Britain’s interior minister Amber Rudd resigned Sunday, admitting she “inadvertently misled” lawmakers about deportation targets, in a body blow to the government as it faces public outrage over the targeting of the so-called Windrush generation of migrants.
Rudd, who had faced intensifying pressure over the treatment of elderly Commonwealth citizens primarily from the Caribbean, told lawmakers last week that there were no targets for the removal of people deemed to be in the country illegally.
But she tendered her resignation after documents addressed to her office emerged showing those goals were in place.
“I should have been aware of this, and I take full responsibility for the fact that I was not,” she said in her resignation letter to British Prime Minister Theresa May, conceding that she “inadvertently misled the Home Affairs Select Committee”.
Rudd’s dramatic exit will come as a severe setback for Prime Minister Theresa May, who publicly declared her “full confidence” in Rudd as recently as Friday and faces potentially bruising local council elections across England on Thursday.
The government has faced mounting controversy after it emerged that many from the Windrush generation, who came to Britain legitimately after World War II, had been wrongly threatened with deportation.
Their treatment stemmed from a “hostile environment” immigration policy pioneered by May when she was interior minister between 2010 and 2016, and then continued by Rudd.
The opposition Labour Party accused Rudd of incompetence and of being a “human shield” for May.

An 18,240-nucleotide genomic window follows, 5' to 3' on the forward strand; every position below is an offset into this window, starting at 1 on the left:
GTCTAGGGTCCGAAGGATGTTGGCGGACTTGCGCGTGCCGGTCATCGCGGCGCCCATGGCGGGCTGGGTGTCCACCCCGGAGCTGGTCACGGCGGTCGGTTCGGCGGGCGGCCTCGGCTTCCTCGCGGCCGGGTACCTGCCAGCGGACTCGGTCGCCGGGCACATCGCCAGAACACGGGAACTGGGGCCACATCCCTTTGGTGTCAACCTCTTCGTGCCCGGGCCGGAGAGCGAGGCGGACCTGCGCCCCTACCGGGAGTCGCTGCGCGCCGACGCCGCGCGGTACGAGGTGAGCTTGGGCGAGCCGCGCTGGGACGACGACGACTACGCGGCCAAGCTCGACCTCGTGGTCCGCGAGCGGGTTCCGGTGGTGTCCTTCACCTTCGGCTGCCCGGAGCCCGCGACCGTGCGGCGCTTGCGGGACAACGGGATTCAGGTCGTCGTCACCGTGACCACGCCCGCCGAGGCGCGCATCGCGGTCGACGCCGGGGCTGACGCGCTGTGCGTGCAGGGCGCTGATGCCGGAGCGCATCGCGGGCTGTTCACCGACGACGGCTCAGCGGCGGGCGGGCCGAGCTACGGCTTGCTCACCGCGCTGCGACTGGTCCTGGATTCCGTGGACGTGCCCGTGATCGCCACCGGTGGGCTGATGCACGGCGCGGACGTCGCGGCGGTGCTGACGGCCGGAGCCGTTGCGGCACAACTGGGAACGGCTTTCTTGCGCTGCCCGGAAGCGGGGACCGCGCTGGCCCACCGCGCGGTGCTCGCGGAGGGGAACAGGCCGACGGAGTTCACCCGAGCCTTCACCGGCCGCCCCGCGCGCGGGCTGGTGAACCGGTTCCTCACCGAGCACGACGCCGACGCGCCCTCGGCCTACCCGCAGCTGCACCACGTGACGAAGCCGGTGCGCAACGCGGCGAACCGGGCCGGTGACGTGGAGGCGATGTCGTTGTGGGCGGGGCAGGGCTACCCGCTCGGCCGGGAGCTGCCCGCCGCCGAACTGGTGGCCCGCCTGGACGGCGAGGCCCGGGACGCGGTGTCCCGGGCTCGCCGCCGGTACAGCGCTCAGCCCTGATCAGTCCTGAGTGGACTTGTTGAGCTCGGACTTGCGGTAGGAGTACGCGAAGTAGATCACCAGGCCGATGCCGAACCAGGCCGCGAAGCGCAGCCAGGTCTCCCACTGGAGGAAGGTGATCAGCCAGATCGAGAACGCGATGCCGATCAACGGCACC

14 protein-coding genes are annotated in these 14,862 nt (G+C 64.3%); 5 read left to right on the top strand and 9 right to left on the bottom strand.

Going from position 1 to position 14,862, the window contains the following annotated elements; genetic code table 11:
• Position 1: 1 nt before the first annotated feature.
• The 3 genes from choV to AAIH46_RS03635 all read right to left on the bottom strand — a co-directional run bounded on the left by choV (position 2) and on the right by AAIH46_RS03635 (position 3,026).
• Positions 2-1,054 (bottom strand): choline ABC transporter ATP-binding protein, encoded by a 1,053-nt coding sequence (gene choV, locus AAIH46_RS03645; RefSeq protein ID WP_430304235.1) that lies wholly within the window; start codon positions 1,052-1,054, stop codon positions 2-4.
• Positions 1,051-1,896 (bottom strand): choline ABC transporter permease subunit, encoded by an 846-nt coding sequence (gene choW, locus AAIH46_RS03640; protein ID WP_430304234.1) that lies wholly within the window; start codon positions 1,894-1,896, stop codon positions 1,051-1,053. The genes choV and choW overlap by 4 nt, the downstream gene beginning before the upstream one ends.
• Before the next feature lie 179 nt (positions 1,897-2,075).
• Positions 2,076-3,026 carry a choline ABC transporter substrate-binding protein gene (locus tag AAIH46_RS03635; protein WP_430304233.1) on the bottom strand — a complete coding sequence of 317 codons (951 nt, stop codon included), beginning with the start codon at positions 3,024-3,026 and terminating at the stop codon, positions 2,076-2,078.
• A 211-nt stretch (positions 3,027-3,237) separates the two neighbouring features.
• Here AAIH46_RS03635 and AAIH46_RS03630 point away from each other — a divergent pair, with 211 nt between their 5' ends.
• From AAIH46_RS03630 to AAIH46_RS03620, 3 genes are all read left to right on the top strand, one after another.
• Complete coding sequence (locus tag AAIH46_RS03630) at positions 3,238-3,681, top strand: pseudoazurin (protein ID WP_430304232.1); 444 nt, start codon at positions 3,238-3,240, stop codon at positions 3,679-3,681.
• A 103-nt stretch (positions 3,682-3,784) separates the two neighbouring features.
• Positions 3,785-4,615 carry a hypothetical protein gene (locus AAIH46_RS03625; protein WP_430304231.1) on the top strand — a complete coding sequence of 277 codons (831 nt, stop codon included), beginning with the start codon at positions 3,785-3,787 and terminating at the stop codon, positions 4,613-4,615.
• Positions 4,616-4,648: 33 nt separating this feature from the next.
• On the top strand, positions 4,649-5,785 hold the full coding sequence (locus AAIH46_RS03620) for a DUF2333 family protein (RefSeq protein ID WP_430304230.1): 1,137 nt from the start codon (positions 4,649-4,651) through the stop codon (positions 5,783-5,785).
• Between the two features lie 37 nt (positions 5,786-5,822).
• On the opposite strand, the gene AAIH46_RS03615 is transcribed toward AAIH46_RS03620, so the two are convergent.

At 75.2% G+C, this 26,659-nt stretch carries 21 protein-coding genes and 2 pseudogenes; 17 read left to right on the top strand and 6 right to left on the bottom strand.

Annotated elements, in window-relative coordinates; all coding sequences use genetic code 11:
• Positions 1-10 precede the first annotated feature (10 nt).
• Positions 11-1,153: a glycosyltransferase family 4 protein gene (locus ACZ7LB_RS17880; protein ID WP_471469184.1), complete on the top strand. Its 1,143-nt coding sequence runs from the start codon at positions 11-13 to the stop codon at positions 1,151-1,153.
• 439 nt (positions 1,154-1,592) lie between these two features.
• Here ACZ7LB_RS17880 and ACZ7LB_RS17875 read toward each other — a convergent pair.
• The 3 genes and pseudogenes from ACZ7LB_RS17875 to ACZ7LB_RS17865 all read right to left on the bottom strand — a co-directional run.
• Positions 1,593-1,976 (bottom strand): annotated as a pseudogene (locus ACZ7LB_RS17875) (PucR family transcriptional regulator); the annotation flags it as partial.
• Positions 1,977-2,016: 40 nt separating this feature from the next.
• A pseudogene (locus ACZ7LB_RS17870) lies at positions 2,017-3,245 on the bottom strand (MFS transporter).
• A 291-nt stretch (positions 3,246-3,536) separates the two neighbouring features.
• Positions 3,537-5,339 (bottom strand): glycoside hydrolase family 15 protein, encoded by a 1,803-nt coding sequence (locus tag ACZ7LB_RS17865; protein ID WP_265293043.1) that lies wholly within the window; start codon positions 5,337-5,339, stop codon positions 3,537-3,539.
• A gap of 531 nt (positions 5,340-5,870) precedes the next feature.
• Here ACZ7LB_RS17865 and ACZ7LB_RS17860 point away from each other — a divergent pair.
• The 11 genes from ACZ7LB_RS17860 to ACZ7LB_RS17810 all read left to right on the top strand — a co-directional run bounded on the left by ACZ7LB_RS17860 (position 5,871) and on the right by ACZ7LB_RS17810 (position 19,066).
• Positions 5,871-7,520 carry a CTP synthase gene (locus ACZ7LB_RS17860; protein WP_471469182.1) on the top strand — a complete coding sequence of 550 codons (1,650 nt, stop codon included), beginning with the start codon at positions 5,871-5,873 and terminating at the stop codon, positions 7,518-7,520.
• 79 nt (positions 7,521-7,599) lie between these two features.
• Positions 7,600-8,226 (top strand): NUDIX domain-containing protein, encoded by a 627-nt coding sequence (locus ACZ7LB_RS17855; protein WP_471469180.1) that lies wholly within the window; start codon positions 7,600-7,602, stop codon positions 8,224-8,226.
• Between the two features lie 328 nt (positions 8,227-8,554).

“This was inevitable, the only surprise is that it took so long,” said shadow interior minister Diane Abbott following Rudd’s resignation.
“The architect of this crisis, Theresa May, must now step forward to give a full and honest account of how this inexcusable situation happened on her watch.”
In a written response to Rudd’s resignation, May said she believed the minister had given her testimony “in good faith” and said the country was trying to enforce a “firm but fair” immigration policy.
The loss of a key minister comes at a delicate time for May, who could see the Tories wiped out in London at the local elections, with several once-safe Conservative councils potentially flipping to Labour.
Rudd, the MP for Hastings on England’s south coast who had led the Home Office since 2016, was also seen as a moderate on the European Union and a balancing force in a cabinet made up of several big-name pro-Brexit figures.
Foreign Secretary Boris Johnson and Environment Secretary Michael Gove, who were at the forefront of the campaign for Britain to leave the EU, were quick to praise their colleague on social media following news of the resignation.
“Really sad to lose @AmberRuddHR from Cabinet. A fine colleague who did a great job during last year’s terrorist attacks and cares deeply about the people she serves,” Johnson tweeted.
One of the more heartfelt reactions came from George Osborne, long-time finance minister under former Prime Minister David Cameron.
He wrote: “The Government just got a bit less human.”
Rudd had been due to make another appearance before parliament on Monday, but instead opted to resign late Sunday.
In her resignation letter, she admitted that sometimes people with a legal right to be in Britain had not been treated “fairly and humanely”, adding that she had hoped to push through new legislation in the coming months to protect the Windrush generation.
In 1948, the ship Windrush brought the first group of migrants from the West Indies to help rebuild post-war Britain, and many others followed from around the Commonwealth.
They were given a legal right to remain by a 1971 law, but many never formalised their status, often because they were children who came over on their parents’ or siblings’ passports and then never applied for their own.
In recent years a government clampdown on illegal immigration has begun to identify those without papers — scooping up many elderly people from the Windrush generation.
Outrage over the plight of Windrush migrants — some of whom have lost jobs and fallen into debt as they struggled to prove their status — led to a personal apology from Prime Minister Theresa May to Caribbean leaders in April. AFP